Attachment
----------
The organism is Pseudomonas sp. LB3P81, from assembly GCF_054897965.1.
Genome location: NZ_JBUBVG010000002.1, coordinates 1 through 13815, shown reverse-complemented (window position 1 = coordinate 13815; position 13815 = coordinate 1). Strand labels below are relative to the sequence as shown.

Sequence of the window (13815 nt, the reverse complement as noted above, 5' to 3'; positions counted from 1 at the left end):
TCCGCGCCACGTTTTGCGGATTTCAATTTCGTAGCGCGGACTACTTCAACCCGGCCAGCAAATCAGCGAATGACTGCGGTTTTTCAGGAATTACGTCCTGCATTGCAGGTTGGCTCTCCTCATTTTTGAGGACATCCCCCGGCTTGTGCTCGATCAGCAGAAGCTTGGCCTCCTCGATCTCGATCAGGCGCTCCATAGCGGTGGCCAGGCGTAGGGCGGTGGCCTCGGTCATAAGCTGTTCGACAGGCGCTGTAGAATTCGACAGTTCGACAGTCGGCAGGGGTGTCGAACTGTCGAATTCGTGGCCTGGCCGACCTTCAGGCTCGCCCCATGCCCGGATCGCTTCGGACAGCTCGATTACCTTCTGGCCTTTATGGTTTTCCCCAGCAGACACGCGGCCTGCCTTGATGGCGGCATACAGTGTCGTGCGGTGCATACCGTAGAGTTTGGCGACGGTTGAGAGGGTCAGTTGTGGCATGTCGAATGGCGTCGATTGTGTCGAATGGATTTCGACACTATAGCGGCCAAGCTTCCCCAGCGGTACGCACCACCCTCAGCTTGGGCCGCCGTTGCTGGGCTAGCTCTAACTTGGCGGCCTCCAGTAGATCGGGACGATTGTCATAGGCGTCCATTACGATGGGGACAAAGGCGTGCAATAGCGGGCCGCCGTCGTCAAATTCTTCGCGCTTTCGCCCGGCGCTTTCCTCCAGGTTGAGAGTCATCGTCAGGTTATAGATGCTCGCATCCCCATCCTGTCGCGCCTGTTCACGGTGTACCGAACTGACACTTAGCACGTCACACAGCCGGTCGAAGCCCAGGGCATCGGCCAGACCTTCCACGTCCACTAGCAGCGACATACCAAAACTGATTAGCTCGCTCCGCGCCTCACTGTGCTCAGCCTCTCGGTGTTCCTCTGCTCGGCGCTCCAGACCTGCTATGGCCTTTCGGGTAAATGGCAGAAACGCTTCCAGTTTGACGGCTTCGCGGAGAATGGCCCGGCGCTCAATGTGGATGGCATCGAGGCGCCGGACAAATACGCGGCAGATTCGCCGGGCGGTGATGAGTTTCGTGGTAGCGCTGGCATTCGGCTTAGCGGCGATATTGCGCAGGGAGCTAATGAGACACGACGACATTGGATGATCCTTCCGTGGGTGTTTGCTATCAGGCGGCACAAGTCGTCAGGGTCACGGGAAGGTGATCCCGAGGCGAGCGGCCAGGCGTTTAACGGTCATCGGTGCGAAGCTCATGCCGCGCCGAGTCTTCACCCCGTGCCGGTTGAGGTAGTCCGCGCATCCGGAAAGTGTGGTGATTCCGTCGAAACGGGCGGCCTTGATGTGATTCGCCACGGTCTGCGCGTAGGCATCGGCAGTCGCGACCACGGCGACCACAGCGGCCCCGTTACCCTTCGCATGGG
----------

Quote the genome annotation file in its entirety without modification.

The organism is Pseudomonas sp. LB3P81, from assembly GCF_054897965.1.
Genome location: NZ_JBUBVG010000002.1, coordinates 1 through 13815, shown reverse-complemented (window position 1 = coordinate 13815; position 13815 = coordinate 1). Strand labels below are relative to the sequence as shown.

Sequence of the window (13815 nt, the reverse complement as noted above, 5' to 3'; positions counted from 1 at the left end):
TCCGCGCCACGTTTTGCGGATTTCAATTTCGTAGCGCGGACTACTTCAACCCGGCCAGCAAATCAGCGAATGACTGCGGTTTTTCAGGAATTACGTCCTGCATTGCAGGTTGGCTCTCCTCATTTTTGAGGACATCCCCCGGCTTGTGCTCGATCAGCAGAAGCTTGGCCTCCTCGATCTCGATCAGGCGCTCCATAGCGGTGGCCAGGCGTAGGGCGGTGGCCTCGGTCATAAGCTGTTCGACAGGCGCTGTAGAATTCGACAGTTCGACAGTCGGCAGGGGTGTCGAACTGTCGAATTCGTGGCCTGGCCGACCTTCAGGCTCGCCCCATGCCCGGATCGCTTCGGACAGCTCGATTACCTTCTGGCCTTTATGGTTTTCCCCAGCAGACACGCGGCCTGCCTTGATGGCGGCATACAGTGTCGTGCGGTGCATACCGTAGAGTTTGGCGACGGTTGAGAGGGTCAGTTGTGGCATGTCGAATGGCGTCGATTGTGTCGAATGGATTTCGACACTATAGCGGCCAAGCTTCCCCAGCGGTACGCACCACCCTCAGCTTGGGCCGCCGTTGCTGGGCTAGCTCTAACTTGGCGGCCTCCAGTAGATCGGGACGATTGTCATAGGCGTCCATTACGATGGGGACAAAGGCGTGCAATAGCGGGCCGCCGTCGTCAAATTCTTCGCGCTTTCGCCCGGCGCTTTCCTCCAGGTTGAGAGTCATCGTCAGGTTATAGATGCTCGCATCCCCATCCTGTCGCGCCTGTTCACGGTGTACCGAACTGACACTTAGCACGTCACACAGCCGGTCGAAGCCCAGGGCATCGGCCAGACCTTCCACGTCCACTAGCAGCGACATACCAAAACTGATTAGCTCGCTCCGCGCCTCACTGTGCTCAGCCTCTCGGTGTTCCTCTGCTCGGCGCTCCAGACCTGCTATGGCCTTTCGGGTAAATGGCAGAAACGCTTCCAGTTTGACGGCTTCGCGGAGAATGGCCCGGCGCTCAATGTGGATGGCATCGAGGCGCCGGACAAATACGCGGCAGATTCGCCGGGCGGTGATGAGTTTCGTGGTAGCGCTGGCATTCGGCTTAGCGGCGATATTGCGCAGGGAGCTAATGAGACACGACGACATTGGATGATCCTTCCGTGGGTGTTTGCTATCAGGCGGCACAAGTCGTCAGGGTCACGGGAAGGTGATCCCGAGGCGAGCGGCCAGGCGTTTAACGGTCATCGGTGCGAAGCTCATGCCGCGCCGAGTCTTCACCCCGTGCCGGTTGAGGTAGTCCGCGCATCCGGAAAGTGTGGTGATTCCGTCGAAACGGGCGGCCTTGATGTGATTCGCCACGGTCTGCGCGTAGGCATCGGCAGTCGCGACCACGGCGACCACAGCGGCCCCGTTACCCTTCGCATGGG